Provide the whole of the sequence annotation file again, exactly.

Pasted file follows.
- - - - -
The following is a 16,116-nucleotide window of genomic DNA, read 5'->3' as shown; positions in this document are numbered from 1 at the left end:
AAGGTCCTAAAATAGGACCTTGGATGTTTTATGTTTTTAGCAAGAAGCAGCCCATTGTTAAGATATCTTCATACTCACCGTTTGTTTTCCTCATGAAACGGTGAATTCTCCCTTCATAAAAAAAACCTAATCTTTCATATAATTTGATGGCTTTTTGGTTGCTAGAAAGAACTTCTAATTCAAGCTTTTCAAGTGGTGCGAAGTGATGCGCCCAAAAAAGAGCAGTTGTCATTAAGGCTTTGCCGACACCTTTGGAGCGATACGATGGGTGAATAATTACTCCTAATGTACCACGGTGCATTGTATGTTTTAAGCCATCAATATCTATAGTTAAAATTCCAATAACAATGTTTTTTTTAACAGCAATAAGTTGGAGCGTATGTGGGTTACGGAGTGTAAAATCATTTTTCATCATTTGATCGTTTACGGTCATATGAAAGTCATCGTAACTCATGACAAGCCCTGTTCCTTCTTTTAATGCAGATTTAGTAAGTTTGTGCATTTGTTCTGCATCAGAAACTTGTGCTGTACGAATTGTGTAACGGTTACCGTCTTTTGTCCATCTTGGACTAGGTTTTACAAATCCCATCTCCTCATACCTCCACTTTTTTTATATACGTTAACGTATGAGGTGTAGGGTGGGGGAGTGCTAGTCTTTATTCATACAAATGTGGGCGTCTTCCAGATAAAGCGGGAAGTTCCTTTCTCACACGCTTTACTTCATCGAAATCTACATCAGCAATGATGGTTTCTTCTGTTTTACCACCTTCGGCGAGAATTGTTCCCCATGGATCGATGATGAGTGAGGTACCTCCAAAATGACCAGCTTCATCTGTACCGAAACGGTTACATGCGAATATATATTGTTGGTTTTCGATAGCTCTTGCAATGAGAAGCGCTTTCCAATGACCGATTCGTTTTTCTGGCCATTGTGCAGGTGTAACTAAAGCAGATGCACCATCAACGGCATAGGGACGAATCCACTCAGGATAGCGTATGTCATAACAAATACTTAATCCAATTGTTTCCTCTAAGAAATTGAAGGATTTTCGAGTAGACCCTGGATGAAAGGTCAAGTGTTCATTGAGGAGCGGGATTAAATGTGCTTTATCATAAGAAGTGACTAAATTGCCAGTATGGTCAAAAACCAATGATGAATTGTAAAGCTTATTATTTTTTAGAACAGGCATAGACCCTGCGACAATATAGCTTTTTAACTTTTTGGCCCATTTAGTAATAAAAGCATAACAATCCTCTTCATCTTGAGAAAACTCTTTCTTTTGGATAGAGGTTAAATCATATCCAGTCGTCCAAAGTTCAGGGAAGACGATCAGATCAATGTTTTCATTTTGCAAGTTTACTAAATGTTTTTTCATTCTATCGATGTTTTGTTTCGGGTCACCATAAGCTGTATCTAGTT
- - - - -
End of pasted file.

The following is a 16,116-nucleotide window of genomic DNA, read 5'->3' as shown; positions in this document are numbered from 1 at the left end:
AAGGTCCTAAAATAGGACCTTGGATGTTTTATGTTTTTAGCAAGAAGCAGCCCATTGTTAAGATATCTTCATACTCACCGTTTGTTTTCCTCATGAAACGGTGAATTCTCCCTTCATAAAAAAAACCTAATCTTTCATATAATTTGATGGCTTTTTGGTTGCTAGAAAGAACTTCTAATTCAAGCTTTTCAAGTGGTGCGAAGTGATGCGCCCAAAAAAGAGCAGTTGTCATTAAGGCTTTGCCGACACCTTTGGAGCGATACGATGGGTGAATAATTACTCCTAATGTACCACGGTGCATTGTATGTTTTAAGCCATCAATATCTATAGTTAAAATTCCAATAACAATGTTTTTTTTAACAGCAATAAGTTGGAGCGTATGTGGGTTACGGAGTGTAAAATCATTTTTCATCATTTGATCGTTTACGGTCATATGAAAGTCATCGTAACTCATGACAAGCCCTGTTCCTTCTTTTAATGCAGATTTAGTAAGTTTGTGCATTTGTTCTGCATCAGAAACTTGTGCTGTACGAATTGTGTAACGGTTACCGTCTTTTGTCCATCTTGGACTAGGTTTTACAAATCCCATCTCCTCATACCTCCACTTTTTTTATATACGTTAACGTATGAGGTGTAGGGTGGGGGAGTGCTAGTCTTTATTCATACAAATGTGGGCGTCTTCCAGATAAAGCGGGAAGTTCCTTTCTCACACGCTTTACTTCATCGAAATCTACATCAGCAATGATGGTTTCTTCTGTTTTACCACCTTCGGCGAGAATTGTTCCCCATGGATCGATGATGAGTGAGGTACCTCCAAAATGACCAGCTTCATCTGTACCGAAACGGTTACATGCGAATATATATTGTTGGTTTTCGATAGCTCTTGCAATGAGAAGCGCTTTCCAATGACCGATTCGTTTTTCTGGCCATTGTGCAGGTGTAACTAAAGCAGATGCACCATCAACGGCATAGGGACGAATCCACTCAGGATAGCGTATGTCATAACAAATACTTAATCCAATTGTTTCCTCTAAGAAATTGAAGGATTTTCGAGTAGACCCTGGATGAAAGGTCAAGTGTTCATTGAGGAGCGGGATTAAATGTGCTTTATCATAAGAAGTGACTAAATTGCCAGTATGGTCAAAAACCAATGATGAATTGTAAAGCTTATTATTTTTTAGAACAGGCATAGACCCTGCGACAATATAGCTTTTTAACTTTTTGGCCCATTTAGTAATAAAAGCATAACAATCCTCTTCATCTTGAGAAAACTCTTTCTTTTGGATAGAGGTTAAATCATATCCAGTCGTCCAAAGTTCAGGGAAGACGATCAGATCAATGTTTTCATTTTGCAAGTTTACTAAATGTTTTTTCATTCTATCGATGTTTTGTTTCGGGTCACCATAAGCTGTATCTAGTT